MEMORANDUM AND ORDER
PAUL A. MAGNUSON, District Judge.
This matter is before the Court on the Report and Recommendation ("R&R") of Chief Magistrate Judge Arthur J. Boylan dated July 22, 2013. In the R&R, Magistrate Judge Boylan recommended that the Court deny Plaintiff's Motion for Summary Judgment, grant Defendant's Motion for Summary Judgment, and dismiss the matter with prejudice. Plaintiff filed timely objections to the R&R.
According to statute, the Court must conduct a de novo review of any portion of the Magistrate Judge's opinion to which specific objections are made. 28 U.S.C. § 636(b)(1)(C); Fed.R.Civ.P. 72(b); D. Minn. L.R. 72.2(b). Based on that de novo review, the Court declines to adopt the R&R and remands the matter to the ALJ for further proceedings.
Plaintiff Roda Aden alleges that her daughter, H.S.A.,  qualifies for Supplemental Security Income benefits ("SSI") because she has suffered from asthma since her birth on May 15, 2002. The Social Security Administration denied her application for benefits on June 4, 2009, and subsequently denied her request for reconsideration. Plaintiff thereafter requested a hearing before an administrative law judge ("ALJ"). This hearing was held on November 12, 2010. On December 7, 2010, the ALJ issued a decision unfavorable to Plaintiff, concluding that H.S.A., although suffering from severe impairments due to asthma, allergies, and obesity, does not meet or equal a listed impairment and therefore is not disabled. (Docket No. 12-2 (ALJ Order) at 16-17.) The ALJ specifically determined that H.S.A. did not meet 29 C.F.R. Pt. 404, Subpt. P, App. 1, sec 103.03(C)(2), because she was not prescribed "corticosteriods [for] more than 5 days per month for at least 3 months." (Id. at 17.) The Appeals Council denied her request for a hearing, and Plaintiff then initiated the instant matter with this Court, seeking review of the ALJ's decision under 42 U.S.C. § 405(g).
The Magistrate Judge issued an R&R, recommending summary judgment in favor of the Commissioner of Social Security. The R&R notes that the ALJ made insufficient findings with respect to H.S.A.'s short-course corticosteroid treatments, but concludes that remand is not necessary because the record establishes that H.S.A. does not meet or equal a listed impairment. Plaintiff objects to this aspect of the R&R.
This Court's review of the Social Security Administration Commissioner's decision is best stated as follows:
Our role on review is to determine whether the Commissioner's findings are supported by substantial evidence on the record as a whole. Substantial evidence is less than a preponderance, but is enough that a reasonable mind would find it adequate to support the Commissioner's conclusion. In determining whether existing evidence is substantial, we consider evidence that detracts from the Commissioner's decision as well as evidence that supports it. As long as substantial evidence in the record supports the Commissioner's decision, we may not reverse it because substantial evidence exists in the record that would have supported a contrary outcome or because we would have decided the case differently.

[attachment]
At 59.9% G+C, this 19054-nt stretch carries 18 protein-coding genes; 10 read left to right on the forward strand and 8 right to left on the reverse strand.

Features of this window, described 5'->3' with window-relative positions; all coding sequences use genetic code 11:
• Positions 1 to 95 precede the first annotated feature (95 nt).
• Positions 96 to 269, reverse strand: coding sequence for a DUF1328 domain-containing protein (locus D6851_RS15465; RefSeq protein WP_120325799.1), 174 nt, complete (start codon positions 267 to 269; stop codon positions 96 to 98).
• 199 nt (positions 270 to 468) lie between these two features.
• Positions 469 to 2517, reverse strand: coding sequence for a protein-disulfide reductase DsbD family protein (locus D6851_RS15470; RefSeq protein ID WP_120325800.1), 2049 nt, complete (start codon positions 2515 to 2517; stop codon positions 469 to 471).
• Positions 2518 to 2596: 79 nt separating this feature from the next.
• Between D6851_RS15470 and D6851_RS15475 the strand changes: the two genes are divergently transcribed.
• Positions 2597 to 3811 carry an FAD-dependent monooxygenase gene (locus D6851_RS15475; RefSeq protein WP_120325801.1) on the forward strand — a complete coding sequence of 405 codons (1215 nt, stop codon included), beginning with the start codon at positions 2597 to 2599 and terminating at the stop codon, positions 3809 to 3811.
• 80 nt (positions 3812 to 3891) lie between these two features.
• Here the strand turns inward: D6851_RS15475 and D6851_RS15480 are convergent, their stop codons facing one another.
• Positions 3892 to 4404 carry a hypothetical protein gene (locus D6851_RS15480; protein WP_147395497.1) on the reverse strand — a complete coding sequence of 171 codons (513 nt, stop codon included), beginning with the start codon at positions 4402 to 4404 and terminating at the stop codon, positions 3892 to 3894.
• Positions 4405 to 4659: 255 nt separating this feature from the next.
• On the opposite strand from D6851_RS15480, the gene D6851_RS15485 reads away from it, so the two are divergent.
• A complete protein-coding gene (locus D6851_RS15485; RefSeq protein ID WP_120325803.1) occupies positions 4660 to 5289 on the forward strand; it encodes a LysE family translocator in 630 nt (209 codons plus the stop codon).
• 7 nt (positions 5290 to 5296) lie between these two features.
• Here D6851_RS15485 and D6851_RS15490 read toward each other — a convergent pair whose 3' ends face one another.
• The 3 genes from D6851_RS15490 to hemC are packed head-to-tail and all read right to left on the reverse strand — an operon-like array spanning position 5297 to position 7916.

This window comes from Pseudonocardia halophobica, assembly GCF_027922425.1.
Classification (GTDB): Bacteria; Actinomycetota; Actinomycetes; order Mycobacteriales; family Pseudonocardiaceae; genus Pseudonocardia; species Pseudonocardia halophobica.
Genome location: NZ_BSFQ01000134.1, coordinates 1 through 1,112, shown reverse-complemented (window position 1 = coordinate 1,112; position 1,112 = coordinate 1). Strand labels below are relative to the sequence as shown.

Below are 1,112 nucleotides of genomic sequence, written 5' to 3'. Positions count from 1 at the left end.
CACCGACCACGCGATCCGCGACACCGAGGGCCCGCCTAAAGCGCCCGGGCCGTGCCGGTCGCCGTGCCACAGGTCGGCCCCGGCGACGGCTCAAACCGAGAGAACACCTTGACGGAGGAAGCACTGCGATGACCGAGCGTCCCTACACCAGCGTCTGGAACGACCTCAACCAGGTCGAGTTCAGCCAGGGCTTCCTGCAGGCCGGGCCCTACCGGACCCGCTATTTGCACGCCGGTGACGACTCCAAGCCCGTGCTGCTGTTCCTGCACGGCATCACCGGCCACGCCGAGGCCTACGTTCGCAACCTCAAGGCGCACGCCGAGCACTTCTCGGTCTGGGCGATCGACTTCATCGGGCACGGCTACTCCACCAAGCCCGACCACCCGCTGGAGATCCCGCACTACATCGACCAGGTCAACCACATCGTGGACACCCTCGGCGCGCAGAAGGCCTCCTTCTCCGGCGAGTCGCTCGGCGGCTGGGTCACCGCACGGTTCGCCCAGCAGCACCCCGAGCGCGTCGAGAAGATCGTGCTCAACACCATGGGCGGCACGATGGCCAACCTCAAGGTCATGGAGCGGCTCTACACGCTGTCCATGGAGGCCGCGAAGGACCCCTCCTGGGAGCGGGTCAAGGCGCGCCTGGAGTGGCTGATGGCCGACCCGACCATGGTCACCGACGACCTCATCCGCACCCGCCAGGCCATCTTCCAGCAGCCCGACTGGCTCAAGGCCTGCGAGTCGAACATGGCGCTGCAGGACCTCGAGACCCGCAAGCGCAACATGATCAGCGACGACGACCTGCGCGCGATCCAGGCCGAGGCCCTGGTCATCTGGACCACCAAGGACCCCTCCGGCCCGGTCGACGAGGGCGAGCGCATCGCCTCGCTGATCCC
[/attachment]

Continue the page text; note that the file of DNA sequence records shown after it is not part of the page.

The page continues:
McKinney v. Apfel , 228 F.3d 860, 863 (8th Cir. 2000) (citations omitted).
Plaintiff raises one objection to the R&R's findings. She contends that the R&R erred in determining that, although H.S.A meets the initial listing stage for asthma, she does not meet the second listing stage because she was not prescribed "[s]hort courses of corticosteriods that average more than 5 days per month for at least 3 months during a 12-month period." (R&R at 9.) Plaintiff notes, and the record shows, that H.S.A. was prescribed 5-day courses of corticosteroid for her severe impairments (asthma and allergies) in July 2008, October 2008, and May 2009. (Tr. at 97, 217, and 223.) She contends that the ALJ and the Magistrate Judge erred by failing to assess whether H.S.A suffers from a combination of impairments which medically equal the listing. The Government's response does not address the merits of Plaintiff's objection.
A child whose impairment does not precisely match a listed impairment may nonetheless be found disabled if his impairment is "medically equivalent" to a listed impairment. 20 C.F.R. § 416.926(a).
There are two situations in which medical equivalence may be found. First, a child who has an impairment described in the listings but who satisfies neither the required medical findings nor the required severity level of a listed impairment may be found disabled nonetheless if there are other medical findings related to the impairment that are at least of equal significance. Second, a child applicant who has an impairment that is not described in the listings or who has a combination of impairments, no one of which meets or is medically equivalent to a listing, may be found disabled if the medical findings related to the impairments are at least of equal medical significance to those of a closely analogous listed impairment.
Sanchez v. Barnhart, 03-C-537-C, 2005 WL 752220, at *1 (W.D. Wis. Mar. 30, 2005) (citing 20 C.F.R. §§ ...